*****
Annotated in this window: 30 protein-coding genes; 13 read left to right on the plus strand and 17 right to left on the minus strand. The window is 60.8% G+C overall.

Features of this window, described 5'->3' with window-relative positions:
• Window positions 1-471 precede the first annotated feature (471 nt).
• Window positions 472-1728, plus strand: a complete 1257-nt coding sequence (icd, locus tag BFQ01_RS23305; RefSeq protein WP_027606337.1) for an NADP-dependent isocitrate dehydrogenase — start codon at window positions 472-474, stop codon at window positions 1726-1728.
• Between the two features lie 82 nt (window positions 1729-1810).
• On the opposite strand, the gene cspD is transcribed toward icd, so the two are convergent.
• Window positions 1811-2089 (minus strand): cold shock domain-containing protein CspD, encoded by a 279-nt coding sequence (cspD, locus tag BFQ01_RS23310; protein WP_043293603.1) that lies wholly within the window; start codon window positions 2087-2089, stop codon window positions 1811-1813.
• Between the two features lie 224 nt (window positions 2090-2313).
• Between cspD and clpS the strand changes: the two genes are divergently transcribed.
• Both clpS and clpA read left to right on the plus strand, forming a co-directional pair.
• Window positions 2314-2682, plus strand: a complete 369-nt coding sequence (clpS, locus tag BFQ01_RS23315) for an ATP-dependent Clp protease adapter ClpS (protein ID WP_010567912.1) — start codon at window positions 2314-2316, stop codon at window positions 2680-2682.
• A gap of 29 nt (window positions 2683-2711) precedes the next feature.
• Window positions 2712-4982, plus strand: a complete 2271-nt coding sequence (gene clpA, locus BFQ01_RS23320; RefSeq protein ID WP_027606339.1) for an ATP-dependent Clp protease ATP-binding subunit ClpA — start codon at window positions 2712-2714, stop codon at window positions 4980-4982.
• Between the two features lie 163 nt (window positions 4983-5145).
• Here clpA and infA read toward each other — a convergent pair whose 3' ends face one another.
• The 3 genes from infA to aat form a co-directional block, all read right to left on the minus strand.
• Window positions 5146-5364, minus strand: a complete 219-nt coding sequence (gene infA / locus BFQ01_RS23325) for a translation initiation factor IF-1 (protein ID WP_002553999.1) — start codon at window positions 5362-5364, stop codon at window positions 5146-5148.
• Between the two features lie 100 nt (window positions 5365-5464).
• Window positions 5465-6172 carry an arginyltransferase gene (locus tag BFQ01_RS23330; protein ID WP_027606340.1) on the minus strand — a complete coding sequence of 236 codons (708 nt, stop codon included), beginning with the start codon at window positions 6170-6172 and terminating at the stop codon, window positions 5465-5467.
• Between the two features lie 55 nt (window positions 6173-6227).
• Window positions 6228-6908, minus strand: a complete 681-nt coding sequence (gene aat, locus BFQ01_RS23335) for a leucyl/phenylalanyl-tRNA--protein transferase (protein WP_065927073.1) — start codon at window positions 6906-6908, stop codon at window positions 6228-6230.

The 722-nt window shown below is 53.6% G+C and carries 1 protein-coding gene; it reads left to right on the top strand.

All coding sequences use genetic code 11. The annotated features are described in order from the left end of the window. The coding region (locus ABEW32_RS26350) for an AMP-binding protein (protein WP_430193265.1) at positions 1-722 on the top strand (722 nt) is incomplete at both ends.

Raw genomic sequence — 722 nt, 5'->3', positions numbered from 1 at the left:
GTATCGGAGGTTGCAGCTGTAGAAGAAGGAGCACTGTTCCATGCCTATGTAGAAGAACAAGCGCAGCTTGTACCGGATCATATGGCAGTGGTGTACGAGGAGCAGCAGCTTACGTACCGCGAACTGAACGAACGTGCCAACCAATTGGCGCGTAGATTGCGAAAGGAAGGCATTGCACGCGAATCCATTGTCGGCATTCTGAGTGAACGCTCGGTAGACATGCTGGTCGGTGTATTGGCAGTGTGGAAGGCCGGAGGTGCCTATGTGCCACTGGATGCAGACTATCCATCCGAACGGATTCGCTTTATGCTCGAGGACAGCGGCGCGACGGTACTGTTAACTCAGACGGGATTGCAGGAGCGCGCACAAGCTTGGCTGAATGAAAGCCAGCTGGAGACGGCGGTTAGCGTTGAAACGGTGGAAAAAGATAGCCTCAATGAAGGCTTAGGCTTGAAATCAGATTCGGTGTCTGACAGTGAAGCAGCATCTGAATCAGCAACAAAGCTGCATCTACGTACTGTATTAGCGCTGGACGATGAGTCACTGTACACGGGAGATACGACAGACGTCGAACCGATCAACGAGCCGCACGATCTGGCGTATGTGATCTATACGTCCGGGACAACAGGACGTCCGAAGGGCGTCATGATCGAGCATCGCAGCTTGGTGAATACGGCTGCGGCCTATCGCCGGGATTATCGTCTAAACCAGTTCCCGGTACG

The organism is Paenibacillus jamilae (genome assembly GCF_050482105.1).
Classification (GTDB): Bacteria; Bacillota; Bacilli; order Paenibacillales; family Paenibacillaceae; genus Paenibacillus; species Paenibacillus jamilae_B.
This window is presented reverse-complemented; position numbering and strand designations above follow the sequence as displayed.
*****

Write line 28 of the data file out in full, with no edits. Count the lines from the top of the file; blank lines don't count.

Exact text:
This window is presented reverse-complemented; position numbering and strand designations above follow the sequence as displayed.